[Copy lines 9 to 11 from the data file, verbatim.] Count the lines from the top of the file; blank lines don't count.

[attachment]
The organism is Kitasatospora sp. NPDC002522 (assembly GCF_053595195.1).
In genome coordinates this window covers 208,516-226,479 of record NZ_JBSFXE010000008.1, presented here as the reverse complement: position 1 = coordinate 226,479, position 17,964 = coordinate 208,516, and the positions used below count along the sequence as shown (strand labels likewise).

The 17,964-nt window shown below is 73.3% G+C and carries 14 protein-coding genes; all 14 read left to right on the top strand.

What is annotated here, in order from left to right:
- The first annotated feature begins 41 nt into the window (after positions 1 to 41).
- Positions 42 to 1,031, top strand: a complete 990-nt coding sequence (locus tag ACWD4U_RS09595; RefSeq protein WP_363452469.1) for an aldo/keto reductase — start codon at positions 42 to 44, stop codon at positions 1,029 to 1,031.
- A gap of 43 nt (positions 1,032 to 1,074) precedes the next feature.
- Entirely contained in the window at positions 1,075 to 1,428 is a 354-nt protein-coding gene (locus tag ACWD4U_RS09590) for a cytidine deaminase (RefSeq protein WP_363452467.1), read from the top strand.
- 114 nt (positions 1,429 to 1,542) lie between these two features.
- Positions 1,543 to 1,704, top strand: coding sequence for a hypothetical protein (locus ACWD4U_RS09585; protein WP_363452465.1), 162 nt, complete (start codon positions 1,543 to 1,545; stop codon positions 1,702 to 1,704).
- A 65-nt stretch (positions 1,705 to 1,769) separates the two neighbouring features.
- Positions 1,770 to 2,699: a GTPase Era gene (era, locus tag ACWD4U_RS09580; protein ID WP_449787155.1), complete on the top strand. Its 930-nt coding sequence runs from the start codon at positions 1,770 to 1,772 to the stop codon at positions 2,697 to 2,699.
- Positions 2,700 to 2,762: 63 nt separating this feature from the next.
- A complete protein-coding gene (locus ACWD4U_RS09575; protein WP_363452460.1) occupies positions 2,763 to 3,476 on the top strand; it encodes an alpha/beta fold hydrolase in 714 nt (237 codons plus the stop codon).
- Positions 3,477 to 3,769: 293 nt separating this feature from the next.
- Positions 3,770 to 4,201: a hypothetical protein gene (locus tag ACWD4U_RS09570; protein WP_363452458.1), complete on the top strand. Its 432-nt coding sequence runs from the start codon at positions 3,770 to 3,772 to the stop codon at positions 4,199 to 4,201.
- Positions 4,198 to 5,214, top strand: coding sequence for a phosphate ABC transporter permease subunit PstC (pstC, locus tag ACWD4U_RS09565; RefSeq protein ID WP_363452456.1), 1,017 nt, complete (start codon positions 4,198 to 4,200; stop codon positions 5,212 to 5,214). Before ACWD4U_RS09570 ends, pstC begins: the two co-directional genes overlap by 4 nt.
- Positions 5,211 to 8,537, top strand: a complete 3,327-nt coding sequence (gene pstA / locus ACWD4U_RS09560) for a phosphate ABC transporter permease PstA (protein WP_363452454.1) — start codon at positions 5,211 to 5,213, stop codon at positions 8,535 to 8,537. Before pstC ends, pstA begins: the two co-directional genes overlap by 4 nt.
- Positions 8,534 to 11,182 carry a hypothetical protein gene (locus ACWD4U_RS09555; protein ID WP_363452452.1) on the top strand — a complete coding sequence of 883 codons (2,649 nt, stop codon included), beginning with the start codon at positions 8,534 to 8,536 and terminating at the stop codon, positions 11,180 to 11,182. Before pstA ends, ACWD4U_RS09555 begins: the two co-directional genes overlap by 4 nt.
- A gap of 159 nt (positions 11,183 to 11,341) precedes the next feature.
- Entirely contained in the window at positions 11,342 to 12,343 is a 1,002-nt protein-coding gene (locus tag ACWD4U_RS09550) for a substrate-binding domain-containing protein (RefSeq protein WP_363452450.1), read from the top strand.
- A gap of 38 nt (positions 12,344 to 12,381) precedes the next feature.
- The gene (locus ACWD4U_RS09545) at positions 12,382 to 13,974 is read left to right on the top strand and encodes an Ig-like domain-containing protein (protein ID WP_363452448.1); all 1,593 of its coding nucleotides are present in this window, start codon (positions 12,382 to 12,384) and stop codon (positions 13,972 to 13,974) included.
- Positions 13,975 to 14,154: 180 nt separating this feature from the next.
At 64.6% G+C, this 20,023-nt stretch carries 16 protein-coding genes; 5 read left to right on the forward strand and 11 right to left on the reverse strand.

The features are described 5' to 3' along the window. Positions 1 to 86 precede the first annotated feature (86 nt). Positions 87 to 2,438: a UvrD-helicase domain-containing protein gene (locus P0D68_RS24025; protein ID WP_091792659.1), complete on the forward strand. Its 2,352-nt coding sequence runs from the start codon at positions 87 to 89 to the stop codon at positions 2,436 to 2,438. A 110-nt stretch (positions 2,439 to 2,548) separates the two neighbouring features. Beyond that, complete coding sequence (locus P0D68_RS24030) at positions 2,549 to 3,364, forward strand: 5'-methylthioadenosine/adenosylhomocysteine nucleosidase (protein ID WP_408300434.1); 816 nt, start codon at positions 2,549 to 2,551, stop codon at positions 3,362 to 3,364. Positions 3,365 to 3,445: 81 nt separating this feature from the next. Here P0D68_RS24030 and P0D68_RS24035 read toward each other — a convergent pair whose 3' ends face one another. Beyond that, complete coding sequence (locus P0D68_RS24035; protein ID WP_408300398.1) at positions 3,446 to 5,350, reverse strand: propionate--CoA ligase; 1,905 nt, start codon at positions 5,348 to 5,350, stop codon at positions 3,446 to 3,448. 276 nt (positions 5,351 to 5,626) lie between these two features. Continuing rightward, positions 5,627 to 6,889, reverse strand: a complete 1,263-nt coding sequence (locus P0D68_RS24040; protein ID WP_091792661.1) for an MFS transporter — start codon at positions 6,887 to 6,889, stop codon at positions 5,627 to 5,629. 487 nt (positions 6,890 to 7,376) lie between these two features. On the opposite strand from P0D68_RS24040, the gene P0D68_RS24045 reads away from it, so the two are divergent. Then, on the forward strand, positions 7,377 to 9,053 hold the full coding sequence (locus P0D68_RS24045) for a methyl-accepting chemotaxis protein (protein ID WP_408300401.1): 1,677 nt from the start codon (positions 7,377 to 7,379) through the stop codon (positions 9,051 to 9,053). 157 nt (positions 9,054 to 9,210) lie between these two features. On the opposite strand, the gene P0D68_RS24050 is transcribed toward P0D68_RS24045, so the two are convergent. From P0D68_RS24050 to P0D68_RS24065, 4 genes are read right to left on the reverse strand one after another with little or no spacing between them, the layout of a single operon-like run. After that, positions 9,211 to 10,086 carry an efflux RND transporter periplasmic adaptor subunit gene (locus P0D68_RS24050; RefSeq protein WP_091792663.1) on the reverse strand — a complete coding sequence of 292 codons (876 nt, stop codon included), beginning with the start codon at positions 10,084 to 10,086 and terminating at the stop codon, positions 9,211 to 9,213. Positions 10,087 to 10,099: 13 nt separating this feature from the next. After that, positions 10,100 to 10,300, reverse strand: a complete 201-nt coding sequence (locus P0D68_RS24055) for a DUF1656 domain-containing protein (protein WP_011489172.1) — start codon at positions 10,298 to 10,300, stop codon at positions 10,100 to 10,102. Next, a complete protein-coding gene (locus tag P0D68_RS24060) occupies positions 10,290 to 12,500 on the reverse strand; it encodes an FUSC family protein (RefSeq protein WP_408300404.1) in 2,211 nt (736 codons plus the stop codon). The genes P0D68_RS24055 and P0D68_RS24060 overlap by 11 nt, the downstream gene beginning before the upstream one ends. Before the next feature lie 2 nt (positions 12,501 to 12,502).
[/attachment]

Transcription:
- 114 nt (positions 1,429 to 1,542) lie between these two features.
- Positions 1,543 to 1,704, top strand: coding sequence for a hypothetical protein (locus ACWD4U_RS09585; protein WP_363452465.1), 162 nt, complete (start codon positions 1,543 to 1,545; stop codon positions 1,702 to 1,704).
- A 65-nt stretch (positions 1,705 to 1,769) separates the two neighbouring features.